Friday, January 02, 2009

The 100 Greatest English-Language Novels of the 20th Century

In 2000, a board of authors and literary critics created a list for Random House of the 100 best English-language novels of the 20th Century. This is that list. I've bolded the works that I've read.

1. (1922) Ulysses James Joyce
2. (1925) The Great Gatsby F. Scott Fitzgerald
3. (1916) A Portrait of the Artist as a Young Man James Joyce
4. (1955) Lolita Vladimir Nabokov

5. (1932) Brave New World Aldous Huxley
6. (1929) The Sound and the Fury William Faulkner
7. (1961) Catch-22 Joseph Heller
8. (1940) Darkness at Noon Arthur Koestler
9. (1913) Sons and Lovers D. H. Lawrence
10. (1939) The Grapes of Wrath John Steinbeck
11. (1947) Under the Volcano Malcolm Lowry
12. (1903) The Way of All Flesh Samuel Butler
13. (1949) Nineteen Eighty-Four George Orwell
14. (1934) I, Claudius Robert Graves
15. (1927) To the Lighthouse Virginia Woolf
16. (1925) An American Tragedy Theodore Dreiser
17. (1940) The Heart Is a Lonely Hunter Carson McCullers
18. (1969) Slaughterhouse-Five Kurt Vonnegut
19. (1952) Invisible Man Ralph Ellison
20. (1940) Native Son Richard Wright
21. (1959) Henderson the Rain King Saul Bellow
22. (1934) Appointment in Samarra John O'Hara
23. (1938) U.S.A. (trilogy) John Dos Passos
24. (1919) Winesburg, Ohio Sherwood Anderson
25. (1924) A Passage to India E. M. Forster
26. (1902) The Wings of the Dove Henry James
27. (1903) The Ambassadors Henry James
28. (1934) Tender Is the Night F. Scott Fitzgerald
29. (1935) Studs Lonigan (trilogy) James T. Farrell
30. (1915) The Good Soldier Ford Madox Ford
31. (1945) Animal Farm George Orwell
32. (1904) The Golden Bowl Henry James
33. (1900) Sister Carrie Theodore Dreiser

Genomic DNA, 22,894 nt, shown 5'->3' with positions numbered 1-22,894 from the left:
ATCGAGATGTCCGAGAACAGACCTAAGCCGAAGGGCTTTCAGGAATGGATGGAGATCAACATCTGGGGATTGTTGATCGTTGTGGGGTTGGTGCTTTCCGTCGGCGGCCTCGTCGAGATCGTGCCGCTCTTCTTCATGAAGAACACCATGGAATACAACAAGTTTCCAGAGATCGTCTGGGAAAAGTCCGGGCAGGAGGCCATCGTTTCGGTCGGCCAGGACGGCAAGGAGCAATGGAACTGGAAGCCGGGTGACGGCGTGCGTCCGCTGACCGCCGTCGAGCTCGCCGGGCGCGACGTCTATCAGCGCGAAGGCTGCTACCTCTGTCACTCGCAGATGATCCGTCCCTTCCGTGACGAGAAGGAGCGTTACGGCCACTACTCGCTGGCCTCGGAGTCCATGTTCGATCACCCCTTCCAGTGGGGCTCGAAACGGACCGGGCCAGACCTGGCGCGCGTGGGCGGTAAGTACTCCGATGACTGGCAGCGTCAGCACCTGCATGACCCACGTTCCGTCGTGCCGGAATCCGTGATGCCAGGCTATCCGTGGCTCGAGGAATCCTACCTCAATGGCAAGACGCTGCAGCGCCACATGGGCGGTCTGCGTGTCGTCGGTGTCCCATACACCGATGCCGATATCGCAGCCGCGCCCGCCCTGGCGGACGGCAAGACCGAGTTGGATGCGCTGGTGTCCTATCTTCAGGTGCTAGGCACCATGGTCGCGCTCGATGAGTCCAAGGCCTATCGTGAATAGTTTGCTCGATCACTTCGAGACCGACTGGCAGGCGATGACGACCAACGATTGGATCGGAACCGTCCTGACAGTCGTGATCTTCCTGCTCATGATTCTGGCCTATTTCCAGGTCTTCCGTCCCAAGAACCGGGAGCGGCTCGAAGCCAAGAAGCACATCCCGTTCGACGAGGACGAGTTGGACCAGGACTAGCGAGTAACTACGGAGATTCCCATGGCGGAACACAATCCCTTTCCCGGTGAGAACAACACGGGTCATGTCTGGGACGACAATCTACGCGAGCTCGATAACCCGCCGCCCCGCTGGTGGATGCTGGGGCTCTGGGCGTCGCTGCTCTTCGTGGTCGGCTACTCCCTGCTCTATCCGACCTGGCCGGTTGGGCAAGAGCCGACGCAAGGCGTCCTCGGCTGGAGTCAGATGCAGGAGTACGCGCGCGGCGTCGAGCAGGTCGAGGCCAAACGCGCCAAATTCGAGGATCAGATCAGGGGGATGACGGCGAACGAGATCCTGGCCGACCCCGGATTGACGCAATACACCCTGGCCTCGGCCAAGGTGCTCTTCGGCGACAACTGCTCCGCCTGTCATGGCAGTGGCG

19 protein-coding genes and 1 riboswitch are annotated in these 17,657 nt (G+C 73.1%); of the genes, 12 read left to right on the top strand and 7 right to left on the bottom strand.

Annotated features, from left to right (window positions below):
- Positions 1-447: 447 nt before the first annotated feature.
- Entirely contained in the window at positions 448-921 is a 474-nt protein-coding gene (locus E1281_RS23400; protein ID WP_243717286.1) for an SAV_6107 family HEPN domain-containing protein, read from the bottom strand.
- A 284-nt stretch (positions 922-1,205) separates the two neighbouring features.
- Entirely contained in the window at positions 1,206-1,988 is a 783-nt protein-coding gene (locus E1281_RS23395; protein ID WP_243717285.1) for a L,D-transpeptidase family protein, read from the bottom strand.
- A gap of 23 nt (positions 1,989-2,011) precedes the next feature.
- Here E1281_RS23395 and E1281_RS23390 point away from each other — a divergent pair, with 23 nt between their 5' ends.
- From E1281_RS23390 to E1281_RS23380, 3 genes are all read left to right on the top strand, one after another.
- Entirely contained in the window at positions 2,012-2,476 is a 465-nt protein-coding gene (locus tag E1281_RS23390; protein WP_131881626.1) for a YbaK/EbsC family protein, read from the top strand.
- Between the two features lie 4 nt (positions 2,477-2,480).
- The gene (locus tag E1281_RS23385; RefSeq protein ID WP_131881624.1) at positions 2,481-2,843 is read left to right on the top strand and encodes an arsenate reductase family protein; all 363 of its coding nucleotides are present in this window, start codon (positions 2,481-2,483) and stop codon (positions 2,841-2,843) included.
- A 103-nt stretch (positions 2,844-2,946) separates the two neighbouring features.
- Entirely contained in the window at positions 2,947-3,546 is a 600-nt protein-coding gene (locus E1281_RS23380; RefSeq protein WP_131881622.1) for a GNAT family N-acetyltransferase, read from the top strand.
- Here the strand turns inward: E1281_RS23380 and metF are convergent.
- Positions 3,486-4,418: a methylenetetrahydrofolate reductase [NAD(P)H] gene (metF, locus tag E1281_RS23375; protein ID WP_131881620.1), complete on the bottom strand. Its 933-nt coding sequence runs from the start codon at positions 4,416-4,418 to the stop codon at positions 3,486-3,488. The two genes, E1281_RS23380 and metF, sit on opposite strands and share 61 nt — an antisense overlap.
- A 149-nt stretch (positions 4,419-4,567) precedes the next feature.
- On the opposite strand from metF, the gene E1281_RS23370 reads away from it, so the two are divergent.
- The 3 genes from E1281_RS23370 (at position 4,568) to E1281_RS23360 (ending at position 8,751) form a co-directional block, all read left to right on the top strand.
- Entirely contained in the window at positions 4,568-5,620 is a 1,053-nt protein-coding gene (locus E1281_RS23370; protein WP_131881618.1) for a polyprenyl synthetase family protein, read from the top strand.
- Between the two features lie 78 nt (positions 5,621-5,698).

34. (1934) A Handful of Dust Evelyn Waugh
35. (1930) As I Lay Dying William Faulkner
36. (1946) All the King's Men Robert Penn Warren
37. (1927) The Bridge of San Luis Rey Thornton Wilder
38. (1910) Howards End E. M. Forster
39. (1953) Go Tell It on the Mountain James Baldwin
40. (1948) The Heart of the Matter Graham Greene
41. (1954) Lord of the Flies William Golding
42. (1970) Deliverance James Dickey
43. (1951-1975) A Dance to the Music of Time (series) Anthony Powell
44. (1928) Point Counter Point Aldous Huxley
45. (1926) The Sun Also Rises Ernest Hemingway
46. (1907) The Secret Agent Joseph Conrad
47. (1904) Nostromo Joseph Conrad
48. (1915) The Rainbow D. H. Lawrence
49. (1920) Women in Love D. H. Lawrence
50. (1934) Tropic of Cancer Henry Miller
51. (1948) The Naked and the Dead Norman Mailer
52. (1969) Portnoy's Complaint Philip Roth
53. (1962) Pale Fire Vladimir Nabokov
54. (1932) Light in August William Faulkner
55. (1957) On the Road Jack Kerouac
56. (1930) The Maltese Falcon Dashiell Hammett
57. (1924-1928) Parade's End Ford Madox Ford
58. (1920) The Age of Innocence Edith Wharton
59. (1911) Zuleika Dobson Max Beerbohm
60. (1961) The Moviegoer Walker Percy
61. (1927) Death Comes for the Archbishop Willa Cather
62. (1951) From Here to Eternity James Jones
63. (1957) The Wapshot Chronicle John Cheever
64. (1951) The Catcher in the Rye J. D. Salinger
65. (1962) A Clockwork Orange Anthony Burgess
66. (1915) Of Human Bondage W. Somerset Maugham
67. (1902) Heart of Darkness Joseph Conrad
68. (1920) Main Street Sinclair Lewis
69. (1905) The House of Mirth Edith Wharton
70. (1957-1960) The Alexandria Quartet Lawrence Durrell
71. (1929) A High Wind in Jamaica Richard Hughes
72. (1961) A House for Mr Biswas V. S. Naipaul
73. (1939) The Day of the Locust Nathanael West
74. (1929) A Farewell to Arms Ernest Hemingway
75. (1938) Scoop Evelyn Waugh
76. (1962) The Prime of Miss Jean Brodie Muriel Spark
77. (1939) Finnegans Wake James Joyce
78. (1901) Kim Rudyard Kipling
79. (1908) A Room with a View E. M. Forster
80. (1945) Brideshead Revisited Evelyn Waugh
81. (1953) The Adventures of Augie March Saul Bellow
82. (1971) Angle of Repose Wallace Stegner
83. (1979) A Bend in the River V. S. Naipaul
84. (1938) The Death of the Heart Elizabeth Bowen
85. (1900) Lord Jim Joseph Conrad
86. (1975) Ragtime E. L. Doctorow
87. (1908) The Old Wives' Tale Arnold Bennett
88. (1903) The Call of the Wild Jack London
89. (1945) Loving Henry Green
90. (1980) Midnight's Children Salman Rushdie
91. (1932) Tobacco Road Erskine Caldwell
92. (1983) Ironweed William Kennedy
93. (1965) The Magus John Fowles
94. (1966) Wide Sargasso Sea Jean Rhys
95. (1954) Under the Net Iris Murdoch
96. (1979) Sophie's Choice William Styron
97. (1949) The Sheltering Sky Paul Bowles
98. (1934) The Postman Always Rings Twice James M. Cain
99. (1955) The Ginger Man J. P. Donleavy
100. (1918) The Magnificent Ambersons Booth Tarkington

Notes
Lolita -- Nabokov did not so much write words as he sculpted them. The opening lines to this novel are the best that I've read anywhere.